It can be tempting to measure your personal or brand’s social media success based on your number of followers or clicks. Numbers are tangible and easy to digest. But if you’re only looking at the numbers, your numbers are doomed.
Some of the best things you can do for your social media presence are not easily measurable. Branding, community building, developing influence and showing authority on your topics (Forbes) are more of a feeling than a specific number, but they’re incredibly important to social media success. With our AL.com social accounts, we want followers and clicks, but we also work to brand ourselves and show our authority as the go-to source for Alabama news. Entrepreneur might call that our specialization. AL.com also covers national topics and trends, but the thing we can offer to our audience that national outlets can’t is our local coverage, and we try to emphasize our highest quality pieces of local storytelling on social (Hootsuite).
Successful brands make their followers feel valued. People want to communicate with real people, not robots. To reach those who want to talk to you, Inc. suggests joining the social networks your target audience is already using. Entrepreneur, Search Engine Watch and Mashable all stress the importance of listening. When something goes wrong with your brand, people will talk about it on social. You need to be a part of that conversation. After we share an AL.com story, we monitor the conversations that follow. People may point out a mistake or a technical problem. If we communicate honestly and quickly, we can turn the conversation around.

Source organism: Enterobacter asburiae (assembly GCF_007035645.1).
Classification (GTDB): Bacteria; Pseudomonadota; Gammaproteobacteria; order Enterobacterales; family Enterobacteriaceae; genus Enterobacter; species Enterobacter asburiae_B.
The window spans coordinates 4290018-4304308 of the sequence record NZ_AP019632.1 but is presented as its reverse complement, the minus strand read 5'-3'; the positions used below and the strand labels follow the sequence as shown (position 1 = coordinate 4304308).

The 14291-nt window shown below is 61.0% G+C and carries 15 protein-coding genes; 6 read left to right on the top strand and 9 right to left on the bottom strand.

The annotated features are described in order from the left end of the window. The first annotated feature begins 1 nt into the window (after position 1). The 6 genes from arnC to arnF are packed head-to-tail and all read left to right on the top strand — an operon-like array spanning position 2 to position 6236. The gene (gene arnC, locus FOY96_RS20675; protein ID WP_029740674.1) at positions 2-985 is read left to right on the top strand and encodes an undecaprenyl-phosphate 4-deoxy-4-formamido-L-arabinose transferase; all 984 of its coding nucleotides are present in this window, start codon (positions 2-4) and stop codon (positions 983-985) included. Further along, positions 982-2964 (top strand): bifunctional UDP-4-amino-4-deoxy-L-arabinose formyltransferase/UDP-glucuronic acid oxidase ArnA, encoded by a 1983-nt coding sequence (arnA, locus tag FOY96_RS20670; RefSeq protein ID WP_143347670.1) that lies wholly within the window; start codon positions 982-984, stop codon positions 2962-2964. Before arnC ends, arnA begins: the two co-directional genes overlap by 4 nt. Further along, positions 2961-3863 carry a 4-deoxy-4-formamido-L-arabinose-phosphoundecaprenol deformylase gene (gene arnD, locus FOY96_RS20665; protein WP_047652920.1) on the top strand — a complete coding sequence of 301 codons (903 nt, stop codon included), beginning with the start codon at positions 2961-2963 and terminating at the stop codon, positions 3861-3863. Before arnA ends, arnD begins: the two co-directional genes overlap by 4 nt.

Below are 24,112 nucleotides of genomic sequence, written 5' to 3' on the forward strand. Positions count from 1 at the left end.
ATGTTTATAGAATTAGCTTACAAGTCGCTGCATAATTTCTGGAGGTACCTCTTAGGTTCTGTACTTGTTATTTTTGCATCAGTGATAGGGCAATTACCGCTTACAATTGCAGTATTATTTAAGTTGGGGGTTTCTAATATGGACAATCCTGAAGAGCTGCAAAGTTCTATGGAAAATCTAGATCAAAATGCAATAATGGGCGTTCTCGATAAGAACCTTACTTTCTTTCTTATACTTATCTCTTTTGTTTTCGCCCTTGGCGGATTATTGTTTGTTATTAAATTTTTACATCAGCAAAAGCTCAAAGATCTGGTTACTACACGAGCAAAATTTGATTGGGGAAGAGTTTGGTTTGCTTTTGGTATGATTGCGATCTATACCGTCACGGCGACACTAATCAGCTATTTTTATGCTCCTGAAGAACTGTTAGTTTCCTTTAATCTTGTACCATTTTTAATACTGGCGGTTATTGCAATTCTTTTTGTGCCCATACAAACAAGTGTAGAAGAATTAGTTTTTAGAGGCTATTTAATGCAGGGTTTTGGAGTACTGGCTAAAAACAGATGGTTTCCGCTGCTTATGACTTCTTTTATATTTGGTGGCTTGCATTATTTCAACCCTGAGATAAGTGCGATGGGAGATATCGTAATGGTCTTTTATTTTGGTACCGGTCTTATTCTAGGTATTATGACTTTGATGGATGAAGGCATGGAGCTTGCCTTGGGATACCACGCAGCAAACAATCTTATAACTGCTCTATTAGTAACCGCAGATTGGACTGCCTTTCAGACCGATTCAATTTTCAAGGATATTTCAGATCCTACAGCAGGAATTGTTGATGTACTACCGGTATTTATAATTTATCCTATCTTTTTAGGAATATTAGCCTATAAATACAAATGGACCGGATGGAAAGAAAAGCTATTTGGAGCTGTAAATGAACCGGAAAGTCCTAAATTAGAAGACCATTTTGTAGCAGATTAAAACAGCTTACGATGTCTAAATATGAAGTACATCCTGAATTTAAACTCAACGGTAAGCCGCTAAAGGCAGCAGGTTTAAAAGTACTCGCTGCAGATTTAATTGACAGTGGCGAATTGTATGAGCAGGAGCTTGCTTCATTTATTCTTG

Listening and responding to AL.com’s followers has been a top priority for us. It’s hard to write a rule book for every possible situation, but we’re developing a more unified voice for communicating with our audience. I respect brands that engage me on social media — whether it’s solving a problem or just saying thanks for being a customer — and I want our AL.com brand to elicit that same feeling.
I want our reporters to feel comfortable engaging their followers in a similar way. Our company encourages social media activity on a personal level, and I’m so glad that AL.com doesn’t try to restrict our voices (within reason). In a world where a Taco Bell employee thinks it’s funny to post a photo of himself licking taco shells online, it can be scary for employers to encourage social media use. But as Gary Vaynerchuk says, there are more benefits to employees having a social presence than restricting it. Companies should deal with taco-licking situations individually.
Especially since employers are looking at potential hires’ social media (Time), employees should be careful. I encourage our reporters to let their personalities shine but to use common sense. Don’t make a negative post about the company or overshare about objectionable activities. Your social media accounts have become a digital resume (Forbes), and “think before you speak” has become “think before you post.”
Tell me about your experiences in the comments: How did your favorite brand on social media win you over? Does your company have a social media policy for its employees; what does it say?